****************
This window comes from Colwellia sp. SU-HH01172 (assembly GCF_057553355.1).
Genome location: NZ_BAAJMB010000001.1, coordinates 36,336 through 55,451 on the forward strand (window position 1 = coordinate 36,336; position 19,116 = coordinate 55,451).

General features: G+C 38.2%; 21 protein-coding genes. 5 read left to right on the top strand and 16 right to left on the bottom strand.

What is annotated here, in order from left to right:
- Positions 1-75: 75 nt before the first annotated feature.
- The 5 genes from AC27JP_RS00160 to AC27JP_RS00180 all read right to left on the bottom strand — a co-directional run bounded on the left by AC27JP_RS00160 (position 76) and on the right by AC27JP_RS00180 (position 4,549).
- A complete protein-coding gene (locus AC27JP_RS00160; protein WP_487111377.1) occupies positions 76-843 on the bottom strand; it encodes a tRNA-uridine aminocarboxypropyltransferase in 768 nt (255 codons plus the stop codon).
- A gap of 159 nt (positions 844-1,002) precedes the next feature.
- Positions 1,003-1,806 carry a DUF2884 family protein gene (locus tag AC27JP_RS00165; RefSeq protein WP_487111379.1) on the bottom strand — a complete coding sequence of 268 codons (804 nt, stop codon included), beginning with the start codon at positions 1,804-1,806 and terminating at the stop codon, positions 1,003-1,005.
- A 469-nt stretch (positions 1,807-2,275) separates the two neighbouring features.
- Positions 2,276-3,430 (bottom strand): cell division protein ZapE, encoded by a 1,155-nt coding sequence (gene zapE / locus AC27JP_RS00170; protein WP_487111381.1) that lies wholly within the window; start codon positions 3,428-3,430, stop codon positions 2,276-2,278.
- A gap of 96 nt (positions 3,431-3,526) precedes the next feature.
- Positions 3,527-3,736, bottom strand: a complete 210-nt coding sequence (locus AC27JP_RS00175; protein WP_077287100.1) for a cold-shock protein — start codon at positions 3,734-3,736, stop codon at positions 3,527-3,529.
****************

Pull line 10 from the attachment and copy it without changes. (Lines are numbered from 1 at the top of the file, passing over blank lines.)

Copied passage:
- A 469-nt stretch (positions 1,807-2,275) separates the two neighbouring features.